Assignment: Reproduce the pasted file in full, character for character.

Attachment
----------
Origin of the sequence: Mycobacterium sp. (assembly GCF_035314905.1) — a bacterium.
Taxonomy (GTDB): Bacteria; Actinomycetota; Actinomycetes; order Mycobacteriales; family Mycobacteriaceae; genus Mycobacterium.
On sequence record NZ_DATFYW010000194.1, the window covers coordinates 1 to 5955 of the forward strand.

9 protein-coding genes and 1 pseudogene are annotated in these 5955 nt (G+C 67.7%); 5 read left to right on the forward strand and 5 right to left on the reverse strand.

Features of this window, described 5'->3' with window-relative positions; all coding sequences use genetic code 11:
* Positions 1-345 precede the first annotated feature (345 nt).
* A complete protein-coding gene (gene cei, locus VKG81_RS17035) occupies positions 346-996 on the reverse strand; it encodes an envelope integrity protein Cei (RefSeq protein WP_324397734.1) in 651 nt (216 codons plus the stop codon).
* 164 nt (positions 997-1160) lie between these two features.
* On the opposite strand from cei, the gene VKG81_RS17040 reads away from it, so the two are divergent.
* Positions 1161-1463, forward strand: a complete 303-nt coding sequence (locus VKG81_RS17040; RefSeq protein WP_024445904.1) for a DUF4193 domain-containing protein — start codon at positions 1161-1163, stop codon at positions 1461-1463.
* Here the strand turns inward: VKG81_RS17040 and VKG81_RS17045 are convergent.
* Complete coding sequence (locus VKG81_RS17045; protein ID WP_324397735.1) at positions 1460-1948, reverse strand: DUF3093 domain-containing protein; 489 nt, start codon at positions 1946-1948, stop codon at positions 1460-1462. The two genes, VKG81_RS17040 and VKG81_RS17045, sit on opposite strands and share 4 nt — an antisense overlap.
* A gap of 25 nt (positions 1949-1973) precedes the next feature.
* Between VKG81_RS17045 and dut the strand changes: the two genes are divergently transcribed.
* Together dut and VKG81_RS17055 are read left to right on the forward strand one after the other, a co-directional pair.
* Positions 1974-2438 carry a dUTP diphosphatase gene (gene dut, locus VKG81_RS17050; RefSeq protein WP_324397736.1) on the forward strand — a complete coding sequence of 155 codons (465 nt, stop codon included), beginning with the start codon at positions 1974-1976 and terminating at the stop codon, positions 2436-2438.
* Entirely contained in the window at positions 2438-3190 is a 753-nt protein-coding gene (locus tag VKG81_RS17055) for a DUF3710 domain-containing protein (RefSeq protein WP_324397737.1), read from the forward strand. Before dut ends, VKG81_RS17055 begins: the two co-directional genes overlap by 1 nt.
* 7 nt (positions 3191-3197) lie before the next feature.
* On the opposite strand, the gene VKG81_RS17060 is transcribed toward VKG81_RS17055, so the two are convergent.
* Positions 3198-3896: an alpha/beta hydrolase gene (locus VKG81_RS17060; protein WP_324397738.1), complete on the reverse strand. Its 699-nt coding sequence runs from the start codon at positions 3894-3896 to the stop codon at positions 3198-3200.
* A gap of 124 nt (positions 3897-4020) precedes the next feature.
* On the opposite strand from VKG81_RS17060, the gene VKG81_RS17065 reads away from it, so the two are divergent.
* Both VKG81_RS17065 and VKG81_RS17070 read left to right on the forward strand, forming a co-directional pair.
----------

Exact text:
Origin of the sequence: Mycobacterium sp. (assembly GCF_035314905.1) — a bacterium.
Taxonomy (GTDB): Bacteria; Actinomycetota; Actinomycetes; order Mycobacteriales; family Mycobacteriaceae; genus Mycobacterium.
On sequence record NZ_DATFYW010000194.1, the window covers coordinates 1 to 5955 of the forward strand.

9 protein-coding genes and 1 pseudogene are annotated in these 5955 nt (G+C 67.7%); 5 read left to right on the forward strand and 5 right to left on the reverse strand.

Features of this window, described 5'->3' with window-relative positions; all coding sequences use genetic code 11:
* Positions 1-345 precede the first annotated feature (345 nt).
* A complete protein-coding gene (gene cei, locus VKG81_RS17035) occupies positions 346-996 on the reverse strand; it encodes an envelope integrity protein Cei (RefSeq protein WP_324397734.1) in 651 nt (216 codons plus the stop codon).
* 164 nt (positions 997-1160) lie between these two features.
* On the opposite strand from cei, the gene VKG81_RS17040 reads away from it, so the two are divergent.
* Positions 1161-1463, forward strand: a complete 303-nt coding sequence (locus VKG81_RS17040; RefSeq protein WP_024445904.1) for a DUF4193 domain-containing protein — start codon at positions 1161-1163, stop codon at positions 1461-1463.
* Here the strand turns inward: VKG81_RS17040 and VKG81_RS17045 are convergent.
* Complete coding sequence (locus VKG81_RS17045; protein ID WP_324397735.1) at positions 1460-1948, reverse strand: DUF3093 domain-containing protein; 489 nt, start codon at positions 1946-1948, stop codon at positions 1460-1462. The two genes, VKG81_RS17040 and VKG81_RS17045, sit on opposite strands and share 4 nt — an antisense overlap.
* A gap of 25 nt (positions 1949-1973) precedes the next feature.
* Between VKG81_RS17045 and dut the strand changes: the two genes are divergently transcribed.
* Together dut and VKG81_RS17055 are read left to right on the forward strand one after the other, a co-directional pair.
* Positions 1974-2438 carry a dUTP diphosphatase gene (gene dut, locus VKG81_RS17050; RefSeq protein WP_324397736.1) on the forward strand — a complete coding sequence of 155 codons (465 nt, stop codon included), beginning with the start codon at positions 1974-1976 and terminating at the stop codon, positions 2436-2438.
* Entirely contained in the window at positions 2438-3190 is a 753-nt protein-coding gene (locus tag VKG81_RS17055) for a DUF3710 domain-containing protein (RefSeq protein WP_324397737.1), read from the forward strand. Before dut ends, VKG81_RS17055 begins: the two co-directional genes overlap by 1 nt.
* 7 nt (positions 3191-3197) lie before the next feature.
* On the opposite strand, the gene VKG81_RS17060 is transcribed toward VKG81_RS17055, so the two are convergent.
* Positions 3198-3896: an alpha/beta hydrolase gene (locus VKG81_RS17060; protein WP_324397738.1), complete on the reverse strand. Its 699-nt coding sequence runs from the start codon at positions 3894-3896 to the stop codon at positions 3198-3200.
* A gap of 124 nt (positions 3897-4020) precedes the next feature.
* On the opposite strand from VKG81_RS17060, the gene VKG81_RS17065 reads away from it, so the two are divergent.
* Both VKG81_RS17065 and VKG81_RS17070 read left to right on the forward strand, forming a co-directional pair.